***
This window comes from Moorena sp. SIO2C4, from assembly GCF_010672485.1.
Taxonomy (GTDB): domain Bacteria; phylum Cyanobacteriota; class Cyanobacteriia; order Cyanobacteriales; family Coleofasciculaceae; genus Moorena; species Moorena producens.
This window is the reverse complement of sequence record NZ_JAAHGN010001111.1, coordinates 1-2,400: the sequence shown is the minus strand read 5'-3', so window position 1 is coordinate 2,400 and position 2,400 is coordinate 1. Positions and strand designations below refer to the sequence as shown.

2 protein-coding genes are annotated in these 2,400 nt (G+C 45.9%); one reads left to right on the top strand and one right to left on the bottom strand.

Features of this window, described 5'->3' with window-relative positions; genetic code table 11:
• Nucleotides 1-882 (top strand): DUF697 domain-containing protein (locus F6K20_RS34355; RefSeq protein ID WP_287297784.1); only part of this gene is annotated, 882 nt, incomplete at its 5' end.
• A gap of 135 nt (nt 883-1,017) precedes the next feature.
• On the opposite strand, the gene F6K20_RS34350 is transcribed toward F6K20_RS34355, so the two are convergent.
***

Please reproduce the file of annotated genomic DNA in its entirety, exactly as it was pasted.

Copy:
This window comes from Moorena sp. SIO2C4, from assembly GCF_010672485.1.
Taxonomy (GTDB): domain Bacteria; phylum Cyanobacteriota; class Cyanobacteriia; order Cyanobacteriales; family Coleofasciculaceae; genus Moorena; species Moorena producens.
This window is the reverse complement of sequence record NZ_JAAHGN010001111.1, coordinates 1-2,400: the sequence shown is the minus strand read 5'-3', so window position 1 is coordinate 2,400 and position 2,400 is coordinate 1. Positions and strand designations below refer to the sequence as shown.

2 protein-coding genes are annotated in these 2,400 nt (G+C 45.9%); one reads left to right on the top strand and one right to left on the bottom strand.

Features of this window, described 5'->3' with window-relative positions; genetic code table 11:
• Nucleotides 1-882 (top strand): DUF697 domain-containing protein (locus F6K20_RS34355; RefSeq protein ID WP_287297784.1); only part of this gene is annotated, 882 nt, incomplete at its 5' end.
• A gap of 135 nt (nt 883-1,017) precedes the next feature.
• On the opposite strand, the gene F6K20_RS34350 is transcribed toward F6K20_RS34355, so the two are convergent.